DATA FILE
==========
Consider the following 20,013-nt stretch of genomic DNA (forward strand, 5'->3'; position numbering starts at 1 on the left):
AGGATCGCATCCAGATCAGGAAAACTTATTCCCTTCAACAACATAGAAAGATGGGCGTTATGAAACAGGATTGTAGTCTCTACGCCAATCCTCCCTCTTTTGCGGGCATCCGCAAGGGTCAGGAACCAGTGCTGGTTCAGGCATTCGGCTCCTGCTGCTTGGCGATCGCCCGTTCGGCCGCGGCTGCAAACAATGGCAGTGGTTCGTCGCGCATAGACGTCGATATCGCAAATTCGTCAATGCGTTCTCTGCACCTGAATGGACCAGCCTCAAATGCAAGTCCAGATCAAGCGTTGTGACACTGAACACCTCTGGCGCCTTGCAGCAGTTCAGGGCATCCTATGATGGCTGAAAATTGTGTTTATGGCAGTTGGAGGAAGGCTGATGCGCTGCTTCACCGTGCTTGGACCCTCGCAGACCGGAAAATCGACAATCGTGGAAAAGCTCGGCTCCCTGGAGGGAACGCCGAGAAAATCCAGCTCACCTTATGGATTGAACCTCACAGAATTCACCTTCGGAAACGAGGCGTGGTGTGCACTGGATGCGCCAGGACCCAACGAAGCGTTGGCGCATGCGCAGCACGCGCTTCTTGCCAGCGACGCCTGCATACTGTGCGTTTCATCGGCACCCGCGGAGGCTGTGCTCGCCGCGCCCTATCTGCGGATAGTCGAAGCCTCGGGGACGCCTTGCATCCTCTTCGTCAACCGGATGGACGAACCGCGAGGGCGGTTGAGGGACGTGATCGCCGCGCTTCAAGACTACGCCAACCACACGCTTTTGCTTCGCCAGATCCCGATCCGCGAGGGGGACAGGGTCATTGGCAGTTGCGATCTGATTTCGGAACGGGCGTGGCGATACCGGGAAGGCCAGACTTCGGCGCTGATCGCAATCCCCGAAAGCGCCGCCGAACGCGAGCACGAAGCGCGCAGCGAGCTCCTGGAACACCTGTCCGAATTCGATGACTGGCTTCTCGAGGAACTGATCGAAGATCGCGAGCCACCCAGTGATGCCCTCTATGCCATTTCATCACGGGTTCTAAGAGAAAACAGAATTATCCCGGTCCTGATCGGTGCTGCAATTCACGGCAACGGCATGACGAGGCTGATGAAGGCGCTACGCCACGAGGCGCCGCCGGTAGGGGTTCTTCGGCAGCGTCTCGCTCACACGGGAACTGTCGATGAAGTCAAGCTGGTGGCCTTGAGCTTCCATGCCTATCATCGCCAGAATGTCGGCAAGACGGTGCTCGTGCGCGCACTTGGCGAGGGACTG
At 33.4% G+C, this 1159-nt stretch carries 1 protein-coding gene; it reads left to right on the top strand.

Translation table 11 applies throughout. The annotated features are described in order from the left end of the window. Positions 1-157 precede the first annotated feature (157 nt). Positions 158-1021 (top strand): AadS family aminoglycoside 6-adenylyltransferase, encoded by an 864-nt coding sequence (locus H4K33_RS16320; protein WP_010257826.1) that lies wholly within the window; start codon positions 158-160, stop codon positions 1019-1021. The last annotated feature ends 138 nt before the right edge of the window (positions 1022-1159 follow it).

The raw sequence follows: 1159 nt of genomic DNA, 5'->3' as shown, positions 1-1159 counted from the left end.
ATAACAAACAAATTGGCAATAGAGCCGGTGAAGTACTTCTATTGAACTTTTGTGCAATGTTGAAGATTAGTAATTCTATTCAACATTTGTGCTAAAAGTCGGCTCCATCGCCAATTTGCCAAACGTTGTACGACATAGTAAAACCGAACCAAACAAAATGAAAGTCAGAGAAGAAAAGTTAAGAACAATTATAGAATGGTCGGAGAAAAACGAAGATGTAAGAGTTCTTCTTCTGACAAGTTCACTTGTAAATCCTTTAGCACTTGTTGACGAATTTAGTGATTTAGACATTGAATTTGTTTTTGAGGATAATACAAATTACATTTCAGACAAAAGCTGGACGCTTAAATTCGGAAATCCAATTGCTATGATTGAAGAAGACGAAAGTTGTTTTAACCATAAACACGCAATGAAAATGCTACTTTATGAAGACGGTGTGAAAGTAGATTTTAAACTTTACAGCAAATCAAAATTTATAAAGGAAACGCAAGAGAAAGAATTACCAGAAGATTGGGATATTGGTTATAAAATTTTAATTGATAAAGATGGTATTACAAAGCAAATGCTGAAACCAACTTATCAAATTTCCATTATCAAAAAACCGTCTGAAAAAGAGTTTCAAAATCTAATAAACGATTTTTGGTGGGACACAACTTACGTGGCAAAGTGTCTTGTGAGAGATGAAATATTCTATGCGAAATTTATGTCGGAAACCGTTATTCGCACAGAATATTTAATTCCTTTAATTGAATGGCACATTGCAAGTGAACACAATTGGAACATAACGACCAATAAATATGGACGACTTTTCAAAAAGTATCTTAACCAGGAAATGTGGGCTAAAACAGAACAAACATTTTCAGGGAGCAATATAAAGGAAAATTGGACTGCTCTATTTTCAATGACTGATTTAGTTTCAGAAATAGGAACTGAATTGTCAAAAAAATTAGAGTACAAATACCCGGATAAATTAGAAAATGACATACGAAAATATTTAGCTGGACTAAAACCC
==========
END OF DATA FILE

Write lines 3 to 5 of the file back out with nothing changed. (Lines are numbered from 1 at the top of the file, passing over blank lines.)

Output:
At 33.4% G+C, this 1159-nt stretch carries 1 protein-coding gene; it reads left to right on the top strand.

Translation table 11 applies throughout. The annotated features are described in order from the left end of the window. Positions 1-157 precede the first annotated feature (157 nt). Positions 158-1021 (top strand): AadS family aminoglycoside 6-adenylyltransferase, encoded by an 864-nt coding sequence (locus H4K33_RS16320; protein WP_010257826.1) that lies wholly within the window; start codon positions 158-160, stop codon positions 1019-1021. The last annotated feature ends 138 nt before the right edge of the window (positions 1022-1159 follow it).

The raw sequence follows: 1159 nt of genomic DNA, 5'->3' as shown, positions 1-1159 counted from the left end.